How evolution shapes ecological networks among species

The natural world is filled with networks. Predator and prey, flower and pollinator—each interacting pair forms a link in a networked community of organisms.

Now, a French research team has developed a model that explores how evolution may help shape these ecological networks over time as species interact in either antagonistic or mutually beneficial ways. The recent findings, reported in Ecology Letters, suggest that evolution could help explain common patterns that scientists find in ecological networks today. “We don’t actually have a lot of ways to observe the assembly of networks,” says ecologist and evolutionary biologist Jeremy Yoder of California State University, Northridge, who was not involved in the study. “We don’t really know what [a network’s] history is.”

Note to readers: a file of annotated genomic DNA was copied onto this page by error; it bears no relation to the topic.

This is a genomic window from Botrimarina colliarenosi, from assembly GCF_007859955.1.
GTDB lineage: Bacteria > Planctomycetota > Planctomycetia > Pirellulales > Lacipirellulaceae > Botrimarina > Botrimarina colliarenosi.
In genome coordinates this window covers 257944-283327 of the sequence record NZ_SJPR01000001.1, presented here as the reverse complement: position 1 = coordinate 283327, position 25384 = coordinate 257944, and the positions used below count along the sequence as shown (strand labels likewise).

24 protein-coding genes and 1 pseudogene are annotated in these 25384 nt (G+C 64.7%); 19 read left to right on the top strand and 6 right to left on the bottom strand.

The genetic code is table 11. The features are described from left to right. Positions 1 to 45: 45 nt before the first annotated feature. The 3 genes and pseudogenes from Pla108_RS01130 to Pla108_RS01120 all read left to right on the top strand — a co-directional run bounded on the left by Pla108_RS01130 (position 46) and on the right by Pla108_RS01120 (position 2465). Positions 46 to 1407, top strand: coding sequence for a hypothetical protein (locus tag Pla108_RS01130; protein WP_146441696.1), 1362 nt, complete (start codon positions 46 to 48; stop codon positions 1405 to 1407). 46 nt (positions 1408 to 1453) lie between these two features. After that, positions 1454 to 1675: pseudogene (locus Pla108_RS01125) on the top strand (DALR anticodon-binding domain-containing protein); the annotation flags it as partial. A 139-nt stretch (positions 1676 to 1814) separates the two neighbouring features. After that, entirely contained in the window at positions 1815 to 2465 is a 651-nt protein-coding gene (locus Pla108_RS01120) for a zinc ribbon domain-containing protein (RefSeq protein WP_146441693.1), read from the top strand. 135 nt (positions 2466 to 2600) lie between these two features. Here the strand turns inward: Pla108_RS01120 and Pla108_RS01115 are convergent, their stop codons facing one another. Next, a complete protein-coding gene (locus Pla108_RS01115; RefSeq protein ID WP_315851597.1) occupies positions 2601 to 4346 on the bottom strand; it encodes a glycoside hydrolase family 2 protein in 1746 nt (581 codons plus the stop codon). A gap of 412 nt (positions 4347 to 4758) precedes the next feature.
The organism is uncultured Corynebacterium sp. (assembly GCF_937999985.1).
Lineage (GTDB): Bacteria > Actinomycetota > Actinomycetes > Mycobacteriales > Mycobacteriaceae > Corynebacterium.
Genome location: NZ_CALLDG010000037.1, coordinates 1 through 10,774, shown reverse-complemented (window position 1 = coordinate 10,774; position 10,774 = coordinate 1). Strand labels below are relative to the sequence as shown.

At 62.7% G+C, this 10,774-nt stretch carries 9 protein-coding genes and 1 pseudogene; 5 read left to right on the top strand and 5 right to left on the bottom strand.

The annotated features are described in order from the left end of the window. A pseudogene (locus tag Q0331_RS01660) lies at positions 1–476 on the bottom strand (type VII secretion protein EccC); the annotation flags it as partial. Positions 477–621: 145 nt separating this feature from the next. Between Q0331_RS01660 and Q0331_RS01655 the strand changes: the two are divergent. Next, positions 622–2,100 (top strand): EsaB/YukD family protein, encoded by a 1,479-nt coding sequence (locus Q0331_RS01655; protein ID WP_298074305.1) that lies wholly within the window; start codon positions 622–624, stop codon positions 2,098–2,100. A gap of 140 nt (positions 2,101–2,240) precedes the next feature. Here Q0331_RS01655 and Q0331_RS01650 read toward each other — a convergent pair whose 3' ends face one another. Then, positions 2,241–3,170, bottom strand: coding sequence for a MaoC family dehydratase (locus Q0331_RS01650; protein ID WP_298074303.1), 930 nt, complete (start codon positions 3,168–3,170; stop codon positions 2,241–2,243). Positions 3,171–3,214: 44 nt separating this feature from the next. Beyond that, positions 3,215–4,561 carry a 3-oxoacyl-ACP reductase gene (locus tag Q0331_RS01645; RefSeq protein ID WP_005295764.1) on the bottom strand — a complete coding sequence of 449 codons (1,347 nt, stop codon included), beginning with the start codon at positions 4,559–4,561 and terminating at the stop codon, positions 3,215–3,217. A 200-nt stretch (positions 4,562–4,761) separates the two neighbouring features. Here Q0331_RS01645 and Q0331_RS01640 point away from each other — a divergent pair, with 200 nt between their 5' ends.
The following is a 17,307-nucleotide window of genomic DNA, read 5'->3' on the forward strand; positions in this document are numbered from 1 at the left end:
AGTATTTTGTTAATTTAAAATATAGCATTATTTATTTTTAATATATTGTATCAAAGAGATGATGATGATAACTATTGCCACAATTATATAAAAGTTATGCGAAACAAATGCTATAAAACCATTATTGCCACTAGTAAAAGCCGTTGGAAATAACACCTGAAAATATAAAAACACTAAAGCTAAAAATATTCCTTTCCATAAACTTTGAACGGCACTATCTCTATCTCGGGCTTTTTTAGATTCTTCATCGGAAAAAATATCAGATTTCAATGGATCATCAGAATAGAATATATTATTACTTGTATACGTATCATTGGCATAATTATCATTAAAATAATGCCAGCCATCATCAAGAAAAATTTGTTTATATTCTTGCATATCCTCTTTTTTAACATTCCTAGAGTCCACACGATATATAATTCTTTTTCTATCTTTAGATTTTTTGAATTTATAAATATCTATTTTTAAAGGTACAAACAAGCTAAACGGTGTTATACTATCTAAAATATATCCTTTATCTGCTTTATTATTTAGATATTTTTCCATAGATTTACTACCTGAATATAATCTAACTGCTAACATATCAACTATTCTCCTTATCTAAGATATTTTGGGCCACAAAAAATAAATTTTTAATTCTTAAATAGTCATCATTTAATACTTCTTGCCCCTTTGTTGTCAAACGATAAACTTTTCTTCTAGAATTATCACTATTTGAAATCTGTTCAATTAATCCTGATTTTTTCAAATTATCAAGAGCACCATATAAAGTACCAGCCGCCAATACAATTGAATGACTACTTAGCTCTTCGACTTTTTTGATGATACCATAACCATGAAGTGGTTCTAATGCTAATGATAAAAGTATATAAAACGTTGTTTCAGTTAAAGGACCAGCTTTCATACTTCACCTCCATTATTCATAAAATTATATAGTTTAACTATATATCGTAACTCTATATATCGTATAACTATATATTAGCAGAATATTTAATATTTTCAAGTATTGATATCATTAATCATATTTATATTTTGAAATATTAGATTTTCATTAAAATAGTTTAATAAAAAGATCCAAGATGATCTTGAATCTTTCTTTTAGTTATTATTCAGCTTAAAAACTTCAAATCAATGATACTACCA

About Giorgio Bertini

Research Professor. Founder Director at Learning Change Project - Research on society, culture, art, neuroscience, cognition, critical thinking, intelligence, creativity, autopoiesis, self-organization, rhizomes, complexity, systems, networks, leadership, sustainability, thinkers, futures ++
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